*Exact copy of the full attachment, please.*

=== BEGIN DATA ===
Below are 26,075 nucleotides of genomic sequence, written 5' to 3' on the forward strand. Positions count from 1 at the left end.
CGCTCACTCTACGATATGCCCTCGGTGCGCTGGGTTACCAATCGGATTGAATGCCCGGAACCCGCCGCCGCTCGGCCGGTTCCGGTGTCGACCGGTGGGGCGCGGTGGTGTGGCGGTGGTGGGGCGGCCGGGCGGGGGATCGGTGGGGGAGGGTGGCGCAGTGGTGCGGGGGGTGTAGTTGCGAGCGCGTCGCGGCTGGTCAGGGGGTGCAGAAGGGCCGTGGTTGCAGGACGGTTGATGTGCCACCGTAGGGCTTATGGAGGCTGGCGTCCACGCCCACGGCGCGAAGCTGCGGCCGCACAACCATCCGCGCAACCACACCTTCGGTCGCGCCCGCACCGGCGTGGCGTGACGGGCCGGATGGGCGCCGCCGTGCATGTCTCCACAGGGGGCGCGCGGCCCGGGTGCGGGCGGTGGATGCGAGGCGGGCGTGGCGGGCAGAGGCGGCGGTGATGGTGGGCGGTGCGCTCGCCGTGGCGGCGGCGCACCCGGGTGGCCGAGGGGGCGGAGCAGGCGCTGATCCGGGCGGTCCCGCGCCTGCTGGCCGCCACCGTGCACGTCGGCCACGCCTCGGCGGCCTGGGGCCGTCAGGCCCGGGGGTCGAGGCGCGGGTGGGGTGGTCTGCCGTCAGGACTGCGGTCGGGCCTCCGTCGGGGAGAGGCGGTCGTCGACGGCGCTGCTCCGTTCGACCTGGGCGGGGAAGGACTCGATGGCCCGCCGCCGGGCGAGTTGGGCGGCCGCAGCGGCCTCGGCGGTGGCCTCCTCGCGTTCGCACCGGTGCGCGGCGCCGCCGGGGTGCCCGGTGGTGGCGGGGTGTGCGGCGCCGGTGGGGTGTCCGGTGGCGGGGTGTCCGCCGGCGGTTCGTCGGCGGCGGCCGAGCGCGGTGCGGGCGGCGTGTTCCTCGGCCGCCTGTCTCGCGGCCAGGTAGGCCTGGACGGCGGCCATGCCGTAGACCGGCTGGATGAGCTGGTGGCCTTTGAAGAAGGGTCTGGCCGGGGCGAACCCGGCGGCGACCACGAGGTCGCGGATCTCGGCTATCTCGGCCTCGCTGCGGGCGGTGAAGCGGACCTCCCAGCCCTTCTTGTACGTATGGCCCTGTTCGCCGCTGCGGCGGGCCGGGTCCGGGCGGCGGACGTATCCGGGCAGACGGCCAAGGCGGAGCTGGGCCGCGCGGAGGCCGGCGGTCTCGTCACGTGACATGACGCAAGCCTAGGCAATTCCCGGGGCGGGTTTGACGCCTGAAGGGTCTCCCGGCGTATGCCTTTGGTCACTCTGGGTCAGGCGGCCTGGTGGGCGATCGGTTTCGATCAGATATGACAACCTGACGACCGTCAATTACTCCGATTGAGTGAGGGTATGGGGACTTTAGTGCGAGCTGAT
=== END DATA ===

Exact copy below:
Below are 26,075 nucleotides of genomic sequence, written 5' to 3' on the forward strand. Positions count from 1 at the left end.
CGCTCACTCTACGATATGCCCTCGGTGCGCTGGGTTACCAATCGGATTGAATGCCCGGAACCCGCCGCCGCTCGGCCGGTTCCGGTGTCGACCGGTGGGGCGCGGTGGTGTGGCGGTGGTGGGGCGGCCGGGCGGGGGATCGGTGGGGGAGGGTGGCGCAGTGGTGCGGGGGGTGTAGTTGCGAGCGCGTCGCGGCTGGTCAGGGGGTGCAGAAGGGCCGTGGTTGCAGGACGGTTGATGTGCCACCGTAGGGCTTATGGAGGCTGGCGTCCACGCCCACGGCGCGAAGCTGCGGCCGCACAACCATCCGCGCAACCACACCTTCGGTCGCGCCCGCACCGGCGTGGCGTGACGGGCCGGATGGGCGCCGCCGTGCATGTCTCCACAGGGGGCGCGCGGCCCGGGTGCGGGCGGTGGATGCGAGGCGGGCGTGGCGGGCAGAGGCGGCGGTGATGGTGGGCGGTGCGCTCGCCGTGGCGGCGGCGCACCCGGGTGGCCGAGGGGGCGGAGCAGGCGCTGATCCGGGCGGTCCCGCGCCTGCTGGCCGCCACCGTGCACGTCGGCCACGCCTCGGCGGCCTGGGGCCGTCAGGCCCGGGGGTCGAGGCGCGGGTGGGGTGGTCTGCCGTCAGGACTGCGGTCGGGCCTCCGTCGGGGAGAGGCGGTCGTCGACGGCGCTGCTCCGTTCGACCTGGGCGGGGAAGGACTCGATGGCCCGCCGCCGGGCGAGTTGGGCGGCCGCAGCGGCCTCGGCGGTGGCCTCCTCGCGTTCGCACCGGTGCGCGGCGCCGCCGGGGTGCCCGGTGGTGGCGGGGTGTGCGGCGCCGGTGGGGTGTCCGGTGGCGGGGTGTCCGCCGGCGGTTCGTCGGCGGCGGCCGAGCGCGGTGCGGGCGGCGTGTTCCTCGGCCGCCTGTCTCGCGGCCAGGTAGGCCTGGACGGCGGCCATGCCGTAGACCGGCTGGATGAGCTGGTGGCCTTTGAAGAAGGGTCTGGCCGGGGCGAACCCGGCGGCGACCACGAGGTCGCGGATCTCGGCTATCTCGGCCTCGCTGCGGGCGGTGAAGCGGACCTCCCAGCCCTTCTTGTACGTATGGCCCTGTTCGCCGCTGCGGCGGGCCGGGTCCGGGCGGCGGACGTATCCGGGCAGACGGCCAAGGCGGAGCTGGGCCGCGCGGAGGCCGGCGGTCTCGTCACGTGACATGACGCAAGCCTAGGCAATTCCCGGGGCGGGTTTGACGCCTGAAGGGTCTCCCGGCGTATGCCTTTGGTCACTCTGGGTCAGGCGGCCTGGTGGGCGATCGGTTTCGATCAGATATGACAACCTGACGACCGTCAATTACTCCGATTGAGTGAGGGTATGGGGACTTTAGTGCGAGCTGAT